For a couple of days, every time I went to a website with a login, I changed the password and added it to my database.

A lot of those ones I let the browser store the new password, because now that each password is different, I don't see the point of adding inconvenience to my life. The ones stored under 'money' - including the many, many charity websites I donate to - I keep more secure.

Me: "You're using Firefox, which is as unsafe as all the other browsers. Do you want to see something terrifying? Go to the 'settings' panel and find the passwords section. Good. Now click the 'show passwords' thing. Now I can see all the passwords you've used from all the websites you've been on. Jesus, you weren't joking about the Unicorn thing!"
Jen: "This is bullshit! Anyone could get all these passwords in, like, a minute!"
Me: "Yep. But not when you switch them over to the Keepass database. Just make sure you don't let the browser store important passwords."

Step 6.
Make a backup of the database. You could put it on a usb stick, or on your phone. For iPhone users, go to the App Store and get MiniKeePass, for free.

Done? When you plug your phone into your PC and iTunes opens, go to the App bit where it shows all the apps you've got on your phone. Scroll down and you'll see something like this:

From there, use the Add... button to locate the database you made.

Jen: "I can't find the database! Danger zone!"
Me: "It's just because you haven't saved it yet."
Jen: "Oh, right. Good point. What filename should I give it?"
Me: "JensPasswords or whatever. No big deal."

Once you've synced your phone to iTunes, open the MiniKeePass app on the phone. You'll see your database there, just like on your PC. Use your code to unlock it. When you click on Amazon and on Password, it automatically copies it, so you can paste it into the app or website. But mostly this is just a backup.

Step 7.
You are now safe. Completely and utterly safe. So you can go ahead and be complacent.

Jen: "You don't need this bit, do you? This is just because you want 7 points instead of 6. I'm right, aren't I? Aren't I?"

Relationship-saving disclaimer: While Jen accepts the need to present her as being computer illiterate for the purpose of entertainment and education, she would like me to point out that she is amazing at computers and technology, visited Xenox PARC before Steve Jobs, and can type at over 15 words per minute.


Wednesday, February 05, 2014

Dryathlon 2014: Review

I tried to quit alcohol for a month to get healthier and raise money for Cancer Research UK. The last time I tried to go a month without drinking I failed.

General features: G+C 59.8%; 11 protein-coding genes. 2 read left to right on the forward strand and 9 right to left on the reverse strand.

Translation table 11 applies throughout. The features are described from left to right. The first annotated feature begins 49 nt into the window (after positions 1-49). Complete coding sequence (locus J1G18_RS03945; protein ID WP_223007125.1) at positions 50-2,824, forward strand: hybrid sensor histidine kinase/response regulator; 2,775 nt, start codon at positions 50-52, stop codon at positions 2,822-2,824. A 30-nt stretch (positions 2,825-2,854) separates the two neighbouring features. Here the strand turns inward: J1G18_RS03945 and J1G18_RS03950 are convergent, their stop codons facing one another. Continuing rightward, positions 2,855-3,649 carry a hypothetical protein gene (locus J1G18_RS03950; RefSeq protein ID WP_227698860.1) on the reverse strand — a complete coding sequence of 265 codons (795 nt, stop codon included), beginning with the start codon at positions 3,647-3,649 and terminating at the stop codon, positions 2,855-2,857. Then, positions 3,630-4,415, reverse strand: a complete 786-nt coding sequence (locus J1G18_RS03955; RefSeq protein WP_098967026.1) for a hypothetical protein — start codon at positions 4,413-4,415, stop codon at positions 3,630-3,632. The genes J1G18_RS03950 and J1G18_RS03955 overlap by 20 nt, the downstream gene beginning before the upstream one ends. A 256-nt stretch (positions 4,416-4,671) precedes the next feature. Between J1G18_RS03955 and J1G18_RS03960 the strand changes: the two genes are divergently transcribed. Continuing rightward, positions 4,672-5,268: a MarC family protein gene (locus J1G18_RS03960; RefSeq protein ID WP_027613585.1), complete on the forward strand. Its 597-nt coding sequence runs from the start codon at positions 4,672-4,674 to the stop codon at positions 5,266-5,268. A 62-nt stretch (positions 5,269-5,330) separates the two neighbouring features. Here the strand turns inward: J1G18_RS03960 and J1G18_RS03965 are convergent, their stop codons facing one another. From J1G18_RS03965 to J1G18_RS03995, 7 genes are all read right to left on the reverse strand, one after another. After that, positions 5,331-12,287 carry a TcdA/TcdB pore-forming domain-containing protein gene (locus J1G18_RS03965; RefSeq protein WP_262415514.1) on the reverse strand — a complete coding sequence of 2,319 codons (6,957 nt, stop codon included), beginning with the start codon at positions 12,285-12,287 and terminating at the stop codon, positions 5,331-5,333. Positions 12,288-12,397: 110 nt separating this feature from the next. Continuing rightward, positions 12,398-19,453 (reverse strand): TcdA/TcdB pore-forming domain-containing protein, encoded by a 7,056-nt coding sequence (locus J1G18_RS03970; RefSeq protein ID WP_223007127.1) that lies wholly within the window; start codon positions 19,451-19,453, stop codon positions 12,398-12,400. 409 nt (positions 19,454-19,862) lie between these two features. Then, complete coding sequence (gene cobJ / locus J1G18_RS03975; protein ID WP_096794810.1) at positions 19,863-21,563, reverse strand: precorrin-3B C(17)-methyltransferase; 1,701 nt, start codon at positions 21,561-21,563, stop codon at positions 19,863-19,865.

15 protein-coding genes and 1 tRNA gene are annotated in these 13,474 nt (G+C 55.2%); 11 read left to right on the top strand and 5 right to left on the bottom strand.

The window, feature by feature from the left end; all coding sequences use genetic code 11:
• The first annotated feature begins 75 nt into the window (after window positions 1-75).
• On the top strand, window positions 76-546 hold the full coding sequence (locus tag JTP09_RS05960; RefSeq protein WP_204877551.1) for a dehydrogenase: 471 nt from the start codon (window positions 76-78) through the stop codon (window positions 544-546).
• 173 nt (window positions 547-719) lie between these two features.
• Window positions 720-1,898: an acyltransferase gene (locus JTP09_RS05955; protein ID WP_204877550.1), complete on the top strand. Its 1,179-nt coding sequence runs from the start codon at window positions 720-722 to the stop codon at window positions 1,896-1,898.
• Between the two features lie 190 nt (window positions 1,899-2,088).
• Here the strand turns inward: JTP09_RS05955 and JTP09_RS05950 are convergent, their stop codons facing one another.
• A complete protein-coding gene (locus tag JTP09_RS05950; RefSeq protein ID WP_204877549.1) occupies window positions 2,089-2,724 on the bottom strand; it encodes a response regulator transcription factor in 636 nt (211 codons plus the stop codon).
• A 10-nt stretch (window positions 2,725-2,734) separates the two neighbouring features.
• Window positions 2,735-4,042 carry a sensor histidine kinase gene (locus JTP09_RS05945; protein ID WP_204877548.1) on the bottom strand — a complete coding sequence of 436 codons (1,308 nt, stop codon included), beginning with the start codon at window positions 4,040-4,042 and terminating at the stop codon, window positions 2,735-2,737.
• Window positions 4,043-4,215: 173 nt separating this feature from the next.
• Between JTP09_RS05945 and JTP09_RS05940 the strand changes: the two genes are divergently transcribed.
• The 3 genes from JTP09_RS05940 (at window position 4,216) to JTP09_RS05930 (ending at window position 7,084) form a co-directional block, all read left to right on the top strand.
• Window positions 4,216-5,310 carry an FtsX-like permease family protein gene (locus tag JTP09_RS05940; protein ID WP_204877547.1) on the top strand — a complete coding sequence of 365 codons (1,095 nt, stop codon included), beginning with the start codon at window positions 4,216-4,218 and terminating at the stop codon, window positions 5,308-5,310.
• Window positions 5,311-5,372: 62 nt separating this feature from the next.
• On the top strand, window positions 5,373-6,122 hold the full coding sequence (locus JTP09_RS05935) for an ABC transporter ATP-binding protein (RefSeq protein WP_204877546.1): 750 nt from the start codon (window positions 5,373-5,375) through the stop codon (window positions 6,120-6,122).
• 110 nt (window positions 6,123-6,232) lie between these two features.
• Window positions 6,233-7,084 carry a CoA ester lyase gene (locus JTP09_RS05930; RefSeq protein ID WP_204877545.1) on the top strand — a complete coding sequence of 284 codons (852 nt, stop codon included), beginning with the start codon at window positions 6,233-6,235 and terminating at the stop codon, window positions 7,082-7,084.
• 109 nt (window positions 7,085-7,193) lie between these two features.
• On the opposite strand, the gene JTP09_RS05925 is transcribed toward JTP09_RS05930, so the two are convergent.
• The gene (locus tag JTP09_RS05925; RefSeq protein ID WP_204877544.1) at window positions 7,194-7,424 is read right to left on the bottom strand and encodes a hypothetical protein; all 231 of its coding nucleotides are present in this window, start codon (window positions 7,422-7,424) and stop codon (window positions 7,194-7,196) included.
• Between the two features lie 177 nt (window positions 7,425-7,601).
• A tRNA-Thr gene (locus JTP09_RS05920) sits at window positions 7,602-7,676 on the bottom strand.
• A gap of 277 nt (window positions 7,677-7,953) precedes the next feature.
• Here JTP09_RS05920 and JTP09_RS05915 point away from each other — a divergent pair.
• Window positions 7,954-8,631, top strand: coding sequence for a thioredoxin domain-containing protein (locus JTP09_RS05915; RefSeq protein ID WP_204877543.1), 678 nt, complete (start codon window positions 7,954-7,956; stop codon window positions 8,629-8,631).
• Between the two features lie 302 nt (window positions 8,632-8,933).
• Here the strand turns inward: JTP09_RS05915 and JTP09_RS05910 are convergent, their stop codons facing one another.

Here are some thoughts. I'm a bit hungover so don't expect it to be funny.

Degree of Difficulty
I found it easy not to drink - I just filled my fridge with alcohol-free beer. The local Swiss brand is merely drinkable, but there's a Paulaner that's really quite nice. 

Oh, and I didn't go out almost the whole month. That helped.

People donated 170 pounds, which I doubled to make 340. Thanks to everyone who donated!

Weight Loss
I was about 85kg on January 1st. I was drinking 25,000 calories in booze per month, which equates to about 3kg. All things being equal, I could reasonably expect to be about 82kg at the end of January.

After two weeks dry I was 83.7kg, which was probably on target. But I felt I wasn't losing enough, so I made an effort to cut out sugar - no more chocolate, pasta, bread. I think I only had two pizzas in the whole of January.

On the menu came tons of chicken, natural yoghurt, and club salads. On the 1st of Feb I had dropped to 80.8. Wowza!

(I just watched a documentary about a guy who lost 4kg in a month, like me - he was told that half was from fat and half was muscle mass. GAH. Another thing to be paranoid about. I'm going to buy one of those scales that tells you your body fat and muscle mass percentage.)

When I write a draft of a blog post or a chapter of my book, I send it to an all-star team of readers. I typically send two or three a month. Halfway through January, having sent one or more a day, every day, I got an email from Cecile saying 'What's happened to you? Why are you writing so much now?!'

One-word answer: dry.

The Future of Drinking
Last night I had two large wheat beers and a normal lager (a student treated me to a premium burger and free drinks). It was my first booze in 2014. I don't feel especially good this morning, which is why this post is so boring. I feel groggy and slow.

I expect to stick to alcohol-free beer in future, but I'll still have red wine. Oh, and tomorrow I'm going to see Robocop, so I'll sneak in some mini bottles of prosecco. "Dead or Alive, you're coming with me!" Action movies are better with booze - that's just common sense.